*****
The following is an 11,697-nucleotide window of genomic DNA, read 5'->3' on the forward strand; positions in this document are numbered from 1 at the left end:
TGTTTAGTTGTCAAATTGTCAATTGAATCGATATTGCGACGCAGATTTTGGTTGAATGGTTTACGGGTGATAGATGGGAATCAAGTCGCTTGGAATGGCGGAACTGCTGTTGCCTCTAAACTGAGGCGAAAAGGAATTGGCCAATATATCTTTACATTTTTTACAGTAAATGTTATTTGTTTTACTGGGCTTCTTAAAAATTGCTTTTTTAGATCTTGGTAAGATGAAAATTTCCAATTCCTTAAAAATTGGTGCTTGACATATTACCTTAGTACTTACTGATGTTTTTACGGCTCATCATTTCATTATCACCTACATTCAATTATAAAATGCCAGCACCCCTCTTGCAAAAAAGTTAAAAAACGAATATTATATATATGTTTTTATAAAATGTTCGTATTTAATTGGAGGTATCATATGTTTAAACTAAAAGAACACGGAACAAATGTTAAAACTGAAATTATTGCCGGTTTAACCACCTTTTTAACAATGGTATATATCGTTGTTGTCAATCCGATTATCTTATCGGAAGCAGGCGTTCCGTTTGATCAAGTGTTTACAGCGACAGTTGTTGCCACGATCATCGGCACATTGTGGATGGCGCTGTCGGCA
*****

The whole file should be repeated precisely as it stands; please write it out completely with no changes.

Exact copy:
The following is an 11,697-nucleotide window of genomic DNA, read 5'->3' on the forward strand; positions in this document are numbered from 1 at the left end:
TGTTTAGTTGTCAAATTGTCAATTGAATCGATATTGCGACGCAGATTTTGGTTGAATGGTTTACGGGTGATAGATGGGAATCAAGTCGCTTGGAATGGCGGAACTGCTGTTGCCTCTAAACTGAGGCGAAAAGGAATTGGCCAATATATCTTTACATTTTTTACAGTAAATGTTATTTGTTTTACTGGGCTTCTTAAAAATTGCTTTTTTAGATCTTGGTAAGATGAAAATTTCCAATTCCTTAAAAATTGGTGCTTGACATATTACCTTAGTACTTACTGATGTTTTTACGGCTCATCATTTCATTATCACCTACATTCAATTATAAAATGCCAGCACCCCTCTTGCAAAAAAGTTAAAAAACGAATATTATATATATGTTTTTATAAAATGTTCGTATTTAATTGGAGGTATCATATGTTTAAACTAAAAGAACACGGAACAAATGTTAAAACTGAAATTATTGCCGGTTTAACCACCTTTTTAACAATGGTATATATCGTTGTTGTCAATCCGATTATCTTATCGGAAGCAGGCGTTCCGTTTGATCAAGTGTTTACAGCGACAGTTGTTGCCACGATCATCGGCACATTGTGGATGGCGCTGTCGGCA